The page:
With 2008 hedge fund performance figures coming in at around -15% to -25%, the inevitable question of hedge fund fees has bubbled back up to the surface. It often seems that the underlying issue driving the backlash against hedge fund fees isn’t that they are a drag on returns or even that they aren’t commensurate with the value creation anticipated by the investors who agree to pay them. Instead, it seems the backlash against hedge fund fees is often driven by the sheer size of the largest compensation packages of the most successful managers.
For many, the prototypical “2 and 20” fee structure seems greedy. And for many, hedge funds exemplify greed. Therefore, hedge funds must have invented “2 and 20” in the first place. For example, this recent article by Dow Jones’ David Walker says:
“Hedge funds’ poor performance last year was bad enough to bring into question the fee structure that has been in place since Alfred Jones pioneered the investment vehicles soon after World War II. He charged investors 2% of assets and 20% of any gains.”
In fact, Jones did not actually charge a management fee at all. He only charged a 20% performance fee. And he didn’t even cook up the idea himself. According to Fortune Magazine’s Carol Loomis, author of a seminal 1966 article on Jones, the king of value investing himself used the same fee structure. Wrote Loomis:
“…Jones and other general partners are to receive as compensation 20% of any realized profits…made on the limited partners’ money. This idea is common to all the hedge funds and the idea was not originated with Jones. Benjamin Graham, for one, had once run a limited partnership along the same lines…”
Walker writes that many modern hedge funds looked at these fees and “decided they weren’t high enough.” While there have been colorful examples of funds charging performance fees higher than 20%, these are few and far between. Charging a 50% performance fee is basically a “soft close”, not a real fee, since many investors would have scoffed at such a price. While investors may not have flocked to the manager charging 50%, the media sure did. And the result was a windfall of free “super-exclusive” branding for these managers.
Still, some investors have obviously made a free decision to pay this fee. But it simply cannot be extrapolated across the entire hedge fund industry any more than luxury car prices can be extrapolated across the entire automotive sector. The fact that I believe a Maybach is over-priced should not be interpreted as an indictment of the Maybach or those that buy them.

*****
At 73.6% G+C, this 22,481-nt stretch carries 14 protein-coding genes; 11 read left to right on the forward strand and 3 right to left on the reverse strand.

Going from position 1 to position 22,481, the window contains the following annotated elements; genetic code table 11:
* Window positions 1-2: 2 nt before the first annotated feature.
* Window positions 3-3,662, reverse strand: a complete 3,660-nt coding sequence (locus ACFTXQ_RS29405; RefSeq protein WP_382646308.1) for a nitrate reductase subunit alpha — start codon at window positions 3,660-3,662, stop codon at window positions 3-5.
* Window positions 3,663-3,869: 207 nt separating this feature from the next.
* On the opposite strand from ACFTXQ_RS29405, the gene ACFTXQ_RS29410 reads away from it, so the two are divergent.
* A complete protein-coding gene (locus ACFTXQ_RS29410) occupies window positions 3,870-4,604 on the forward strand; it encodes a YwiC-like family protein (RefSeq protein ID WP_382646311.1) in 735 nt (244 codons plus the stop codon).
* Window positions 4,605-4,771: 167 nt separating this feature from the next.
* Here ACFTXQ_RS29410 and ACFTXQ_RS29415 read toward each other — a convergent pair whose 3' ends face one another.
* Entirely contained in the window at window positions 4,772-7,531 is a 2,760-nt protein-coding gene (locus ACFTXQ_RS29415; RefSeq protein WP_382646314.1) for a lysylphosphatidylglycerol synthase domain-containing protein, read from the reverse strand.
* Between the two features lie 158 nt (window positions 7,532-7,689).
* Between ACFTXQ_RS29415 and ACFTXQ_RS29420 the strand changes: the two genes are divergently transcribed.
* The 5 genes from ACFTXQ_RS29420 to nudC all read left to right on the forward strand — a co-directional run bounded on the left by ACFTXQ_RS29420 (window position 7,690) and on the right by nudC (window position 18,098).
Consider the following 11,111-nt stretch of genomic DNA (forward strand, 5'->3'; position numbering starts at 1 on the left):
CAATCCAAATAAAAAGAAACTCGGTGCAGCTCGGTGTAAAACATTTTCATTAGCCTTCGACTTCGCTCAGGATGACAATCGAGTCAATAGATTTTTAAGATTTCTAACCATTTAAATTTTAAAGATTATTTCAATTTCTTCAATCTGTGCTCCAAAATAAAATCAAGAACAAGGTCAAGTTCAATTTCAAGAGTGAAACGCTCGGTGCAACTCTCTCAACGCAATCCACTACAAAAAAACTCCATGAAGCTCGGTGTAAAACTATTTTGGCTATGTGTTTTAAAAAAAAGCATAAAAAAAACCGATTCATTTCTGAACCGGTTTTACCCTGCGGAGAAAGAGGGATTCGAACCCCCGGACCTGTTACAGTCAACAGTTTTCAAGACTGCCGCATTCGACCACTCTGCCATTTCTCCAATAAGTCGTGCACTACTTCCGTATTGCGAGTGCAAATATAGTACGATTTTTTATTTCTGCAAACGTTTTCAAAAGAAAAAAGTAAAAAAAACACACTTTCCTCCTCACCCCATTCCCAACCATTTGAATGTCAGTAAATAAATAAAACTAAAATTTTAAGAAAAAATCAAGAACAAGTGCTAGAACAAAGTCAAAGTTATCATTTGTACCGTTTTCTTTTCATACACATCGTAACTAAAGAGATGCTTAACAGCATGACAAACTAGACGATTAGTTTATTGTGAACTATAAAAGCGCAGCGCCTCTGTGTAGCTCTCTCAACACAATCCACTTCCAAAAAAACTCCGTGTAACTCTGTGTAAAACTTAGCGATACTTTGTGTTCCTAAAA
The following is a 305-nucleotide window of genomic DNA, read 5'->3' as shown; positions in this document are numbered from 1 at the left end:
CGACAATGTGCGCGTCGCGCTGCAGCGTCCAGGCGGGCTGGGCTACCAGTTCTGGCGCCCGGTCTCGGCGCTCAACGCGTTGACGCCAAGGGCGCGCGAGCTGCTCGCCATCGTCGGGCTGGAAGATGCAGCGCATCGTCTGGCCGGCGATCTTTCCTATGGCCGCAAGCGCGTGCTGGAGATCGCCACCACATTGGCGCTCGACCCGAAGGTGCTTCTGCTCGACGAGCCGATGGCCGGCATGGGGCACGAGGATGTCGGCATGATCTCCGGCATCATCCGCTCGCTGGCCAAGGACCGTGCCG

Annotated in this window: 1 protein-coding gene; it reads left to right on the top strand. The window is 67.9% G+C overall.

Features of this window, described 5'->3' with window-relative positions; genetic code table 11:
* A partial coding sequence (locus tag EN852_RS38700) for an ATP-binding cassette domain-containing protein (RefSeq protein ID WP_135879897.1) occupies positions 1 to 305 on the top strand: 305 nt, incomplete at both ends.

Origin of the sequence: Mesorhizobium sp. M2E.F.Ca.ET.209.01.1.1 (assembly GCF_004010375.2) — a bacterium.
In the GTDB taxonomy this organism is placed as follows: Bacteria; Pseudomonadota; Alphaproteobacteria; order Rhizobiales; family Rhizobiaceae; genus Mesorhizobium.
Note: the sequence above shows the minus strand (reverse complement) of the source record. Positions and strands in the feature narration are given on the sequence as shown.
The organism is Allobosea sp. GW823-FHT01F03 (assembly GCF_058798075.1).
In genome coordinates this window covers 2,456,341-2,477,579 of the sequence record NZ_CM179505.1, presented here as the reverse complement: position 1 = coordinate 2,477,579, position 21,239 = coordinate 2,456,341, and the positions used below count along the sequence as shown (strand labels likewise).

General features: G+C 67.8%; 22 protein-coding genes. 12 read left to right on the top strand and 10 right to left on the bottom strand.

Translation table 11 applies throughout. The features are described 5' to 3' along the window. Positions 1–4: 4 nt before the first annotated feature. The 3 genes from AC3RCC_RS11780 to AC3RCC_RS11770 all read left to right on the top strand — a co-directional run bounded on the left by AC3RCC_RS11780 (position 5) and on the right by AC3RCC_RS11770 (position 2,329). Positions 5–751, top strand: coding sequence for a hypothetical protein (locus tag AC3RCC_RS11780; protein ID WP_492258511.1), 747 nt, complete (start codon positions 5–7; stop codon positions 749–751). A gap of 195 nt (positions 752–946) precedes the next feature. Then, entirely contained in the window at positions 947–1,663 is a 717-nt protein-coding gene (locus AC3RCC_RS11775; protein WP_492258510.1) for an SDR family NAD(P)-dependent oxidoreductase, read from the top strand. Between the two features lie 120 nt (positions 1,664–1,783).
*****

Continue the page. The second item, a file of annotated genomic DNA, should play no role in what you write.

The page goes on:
In light of last year’s draw downs, valid questions have recently been raised about fees. Namely: should the time period for performance fee calculations be longer than one year, should there be any fees charged while a redemption gate is closed, and should the hurdle rate better reflect the tailwinds of “alternative betas” experienced by the fund. But a blanket criticism of the “2 and 20” structure lacks the necessary nuance to fix these problems. If the fee were actually “1 and 15 over a hurdle” would that really silence critics?
Jones didn’t charge a management fee. But David Walker’s article above – which is generally critical of hedge fund fees – cites one consultant who endorses the idea of both a management and performance fee – even suggesting that the appropriate fee level should warrant a lock-up:
“Roger Urwin, global head of investment content at Watson Wyatt, said an appropriate structure might comprise a base fee sufficient to cover fixed costs and research and development and a performance fee that is capped and collected only once the fund has exceeded a predefined return. In return, Mr. Urwin said, investors would lock their money in for longer periods.”
Speaking of lock-ups, here’s a new case study in the fee/lockup debate…The FT reports that London-based Maple Leaf Capital has abandoned plans to lock-up a quarter of its capital and has instead offered to cut its management fee from 2% to 1.5% in exchange for investor support for what the paper calls a “restructuring”.
The FT reports that the performance fee would remain at 20%, so this doesn’t really appear to be much of a cut. But if the firm is successful in retaining investors, then it becomes more difficult to argue that fees – at least for them – were really “too high” in the first place.
Still, many hedge fund managers may migrate back to the “no-management-fee” Jones model. The Times recently quoted one expert who predicted that:
“Those surviving hedge funds will go back to how hedge funds were 20 years ago: small, niche players who have their own capital invested with clients and are very focused on making money rather than management fees.”